IMO: Interviews

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I can’t speak for everyone else, but I think I have a unique opinion towards interviews. My opinions really began to form when I interview for the global engineering firms at my freshman year at Notre Dame. I pretty much brought nothing to the table, and it was clear to me all of my interviewers know that. There decision to interview me was probably more of a professional courtesy to my connection in the industry who recommended me, but I appreciated it nonetheless. Experience is key to mastering interviews (not that I am a master) and that initial experience helped me moving forward.

The most important part of Matt and I’s interview advice is the notes on preparation. Our comments were very different and I think that is the most important takeaway. There is no interview preparation book that applies to everyone. Some students cracked the coding interview in their high school education, so they are way ahead of the curve and probably need to practice answering behavioral questions. Some students coded a little in high school, but succeeded as social butterflies and developed useful communication skills, so they probably need to practice answering technical questions. Some students have no experience coding at all (besides MATLAB), so they might not be able to crack the coding interview even if they tried. So what’s the answer? If you’re an engineer, use your problem solving skills to develop the best solution for interview preparation. I think that each student’s interview preparation can be viewed as a unique engineering problem. Examine yourself and determine the best guide to help you prepare for an upcoming interview.

My personal guide went roughly like this:

  1. Brush up on basic syntax/structures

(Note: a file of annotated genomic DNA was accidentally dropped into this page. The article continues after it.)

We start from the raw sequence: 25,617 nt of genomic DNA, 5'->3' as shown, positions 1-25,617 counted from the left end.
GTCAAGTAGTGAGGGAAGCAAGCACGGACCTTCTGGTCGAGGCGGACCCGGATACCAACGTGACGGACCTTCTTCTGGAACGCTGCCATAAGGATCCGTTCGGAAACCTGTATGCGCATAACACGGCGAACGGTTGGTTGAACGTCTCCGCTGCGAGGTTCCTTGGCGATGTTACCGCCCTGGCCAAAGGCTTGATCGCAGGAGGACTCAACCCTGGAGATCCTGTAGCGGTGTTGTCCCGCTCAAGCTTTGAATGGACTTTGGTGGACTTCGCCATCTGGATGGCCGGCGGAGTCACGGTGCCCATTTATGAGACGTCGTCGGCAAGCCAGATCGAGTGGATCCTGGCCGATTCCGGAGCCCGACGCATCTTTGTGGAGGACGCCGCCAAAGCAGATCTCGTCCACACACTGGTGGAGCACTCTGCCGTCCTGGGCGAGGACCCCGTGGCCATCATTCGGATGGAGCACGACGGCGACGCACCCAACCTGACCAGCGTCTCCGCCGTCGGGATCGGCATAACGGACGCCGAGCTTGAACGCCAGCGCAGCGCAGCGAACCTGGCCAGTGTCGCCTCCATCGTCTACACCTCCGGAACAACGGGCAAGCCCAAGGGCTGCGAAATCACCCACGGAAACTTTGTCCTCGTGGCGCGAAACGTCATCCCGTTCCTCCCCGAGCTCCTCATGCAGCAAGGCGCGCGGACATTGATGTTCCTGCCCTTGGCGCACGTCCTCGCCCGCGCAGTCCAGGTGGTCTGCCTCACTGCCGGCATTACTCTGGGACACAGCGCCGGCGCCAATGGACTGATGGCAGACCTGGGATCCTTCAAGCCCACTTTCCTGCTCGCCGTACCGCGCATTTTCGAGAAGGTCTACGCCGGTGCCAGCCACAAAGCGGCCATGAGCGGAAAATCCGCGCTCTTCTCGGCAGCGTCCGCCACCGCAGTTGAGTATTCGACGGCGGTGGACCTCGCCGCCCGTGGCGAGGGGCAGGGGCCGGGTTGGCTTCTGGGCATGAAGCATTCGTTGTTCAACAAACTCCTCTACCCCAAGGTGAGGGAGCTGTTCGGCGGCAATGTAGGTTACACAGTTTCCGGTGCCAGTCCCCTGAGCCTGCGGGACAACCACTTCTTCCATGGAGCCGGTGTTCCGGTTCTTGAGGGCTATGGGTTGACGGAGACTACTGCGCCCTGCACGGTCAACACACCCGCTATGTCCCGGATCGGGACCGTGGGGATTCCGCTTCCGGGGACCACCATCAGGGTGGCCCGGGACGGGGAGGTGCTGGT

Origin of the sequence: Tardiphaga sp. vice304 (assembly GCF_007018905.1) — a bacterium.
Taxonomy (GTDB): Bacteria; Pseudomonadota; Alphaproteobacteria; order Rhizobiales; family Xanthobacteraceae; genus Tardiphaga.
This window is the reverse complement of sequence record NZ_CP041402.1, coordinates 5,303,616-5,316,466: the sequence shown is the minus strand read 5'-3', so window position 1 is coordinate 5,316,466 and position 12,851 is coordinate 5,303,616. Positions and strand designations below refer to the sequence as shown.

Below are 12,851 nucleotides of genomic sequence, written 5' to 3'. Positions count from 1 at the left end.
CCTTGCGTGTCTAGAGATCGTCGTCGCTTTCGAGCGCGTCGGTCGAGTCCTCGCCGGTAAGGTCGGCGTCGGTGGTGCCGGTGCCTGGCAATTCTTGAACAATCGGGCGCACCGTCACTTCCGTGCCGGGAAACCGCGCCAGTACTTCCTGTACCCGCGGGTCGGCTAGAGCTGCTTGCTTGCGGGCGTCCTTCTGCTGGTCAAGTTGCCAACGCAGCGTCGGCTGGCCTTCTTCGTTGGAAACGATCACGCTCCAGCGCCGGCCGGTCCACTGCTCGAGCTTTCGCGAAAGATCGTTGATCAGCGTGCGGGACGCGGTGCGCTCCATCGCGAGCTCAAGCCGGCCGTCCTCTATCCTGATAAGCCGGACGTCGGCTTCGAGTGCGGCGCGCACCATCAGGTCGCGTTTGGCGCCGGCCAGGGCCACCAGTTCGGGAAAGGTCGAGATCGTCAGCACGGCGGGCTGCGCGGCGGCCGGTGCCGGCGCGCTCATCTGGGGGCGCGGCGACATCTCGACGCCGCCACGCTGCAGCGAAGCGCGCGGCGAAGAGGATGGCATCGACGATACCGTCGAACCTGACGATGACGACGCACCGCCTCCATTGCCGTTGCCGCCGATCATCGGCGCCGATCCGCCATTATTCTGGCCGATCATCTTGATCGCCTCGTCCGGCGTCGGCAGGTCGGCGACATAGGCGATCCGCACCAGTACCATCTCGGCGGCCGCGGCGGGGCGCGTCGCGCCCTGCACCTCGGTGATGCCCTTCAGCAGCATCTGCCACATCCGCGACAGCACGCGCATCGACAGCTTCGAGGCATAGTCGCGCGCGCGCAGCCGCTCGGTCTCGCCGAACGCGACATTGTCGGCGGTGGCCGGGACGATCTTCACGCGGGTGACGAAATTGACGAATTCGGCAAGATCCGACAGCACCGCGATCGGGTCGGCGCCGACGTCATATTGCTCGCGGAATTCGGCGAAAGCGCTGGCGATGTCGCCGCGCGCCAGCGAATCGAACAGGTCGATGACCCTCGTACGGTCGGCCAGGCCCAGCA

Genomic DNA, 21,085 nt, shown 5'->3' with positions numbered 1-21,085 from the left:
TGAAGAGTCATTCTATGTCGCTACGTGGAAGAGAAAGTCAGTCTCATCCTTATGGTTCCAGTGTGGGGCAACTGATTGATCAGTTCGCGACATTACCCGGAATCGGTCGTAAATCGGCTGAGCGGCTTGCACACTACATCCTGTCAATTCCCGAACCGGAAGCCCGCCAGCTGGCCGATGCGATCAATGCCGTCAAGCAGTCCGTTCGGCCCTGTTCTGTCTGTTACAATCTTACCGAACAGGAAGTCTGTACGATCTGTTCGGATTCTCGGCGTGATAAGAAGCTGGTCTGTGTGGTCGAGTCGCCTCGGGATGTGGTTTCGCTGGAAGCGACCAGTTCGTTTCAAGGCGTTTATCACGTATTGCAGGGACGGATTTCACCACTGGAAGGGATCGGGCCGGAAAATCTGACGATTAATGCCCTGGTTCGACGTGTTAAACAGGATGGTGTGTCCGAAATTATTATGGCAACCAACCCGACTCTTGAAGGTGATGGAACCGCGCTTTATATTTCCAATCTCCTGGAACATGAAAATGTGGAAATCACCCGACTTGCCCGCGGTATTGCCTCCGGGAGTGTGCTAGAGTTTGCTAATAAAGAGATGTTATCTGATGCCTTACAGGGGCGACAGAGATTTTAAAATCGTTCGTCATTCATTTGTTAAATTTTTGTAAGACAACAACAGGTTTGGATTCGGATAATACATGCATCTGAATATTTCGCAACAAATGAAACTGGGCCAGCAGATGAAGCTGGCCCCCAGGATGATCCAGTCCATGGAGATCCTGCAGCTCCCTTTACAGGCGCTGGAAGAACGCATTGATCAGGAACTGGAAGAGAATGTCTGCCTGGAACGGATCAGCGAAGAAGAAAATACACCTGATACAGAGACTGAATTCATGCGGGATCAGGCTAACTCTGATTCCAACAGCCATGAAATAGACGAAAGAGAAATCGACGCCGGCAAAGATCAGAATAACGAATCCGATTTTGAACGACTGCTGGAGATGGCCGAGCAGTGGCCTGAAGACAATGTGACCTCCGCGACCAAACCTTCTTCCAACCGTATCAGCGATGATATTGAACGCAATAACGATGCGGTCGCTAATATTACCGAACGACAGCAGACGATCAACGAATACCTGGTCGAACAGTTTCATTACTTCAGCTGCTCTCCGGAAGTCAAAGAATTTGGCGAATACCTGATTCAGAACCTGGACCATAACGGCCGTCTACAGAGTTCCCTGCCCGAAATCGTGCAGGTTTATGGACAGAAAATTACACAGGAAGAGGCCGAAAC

2. Have confidence you can solve weed out questions
  3. Know that technical questions above your head are worth attempting, but you can always be honest about your lack of knowledge of a topic
  4. Brainstorm memories that can apply to general behavioral memories
  5. Go to sleep on time

I think the most important part of my guide is number 3, it is completely okay to admit when you don’t know something. The first time I was flown out to a company’s offices, I did three consecutive interviews. During those interviews, I probably came across four or five questions that related to subjects I never studied. I made the interviewer aware, but still asked for a chance to solve it based on the general knowledge I had of programming. Typically, the interviewer and I ended up working through the problem together until the answer made sense to me. Flying back to ND, I assumed there was no chance they would offer me a job, but that ended up being my first internship.

I wish I would have known to be confident in my own technical skills. Naturally, I would compare myself to my peers in computer science. In retrospect, that was a useless practice because we all came from different backgrounds. Fortunately, companies are pretty good at determining a candidate’s ability to learn, not just what they already know. From my experience, what I already knew was actually less important than my strength of being able to pickup new technologies quickly. I hope that future students at Notre Dame who find themselves in my shoes will have confidence in their current skills and faith in their ability to learn.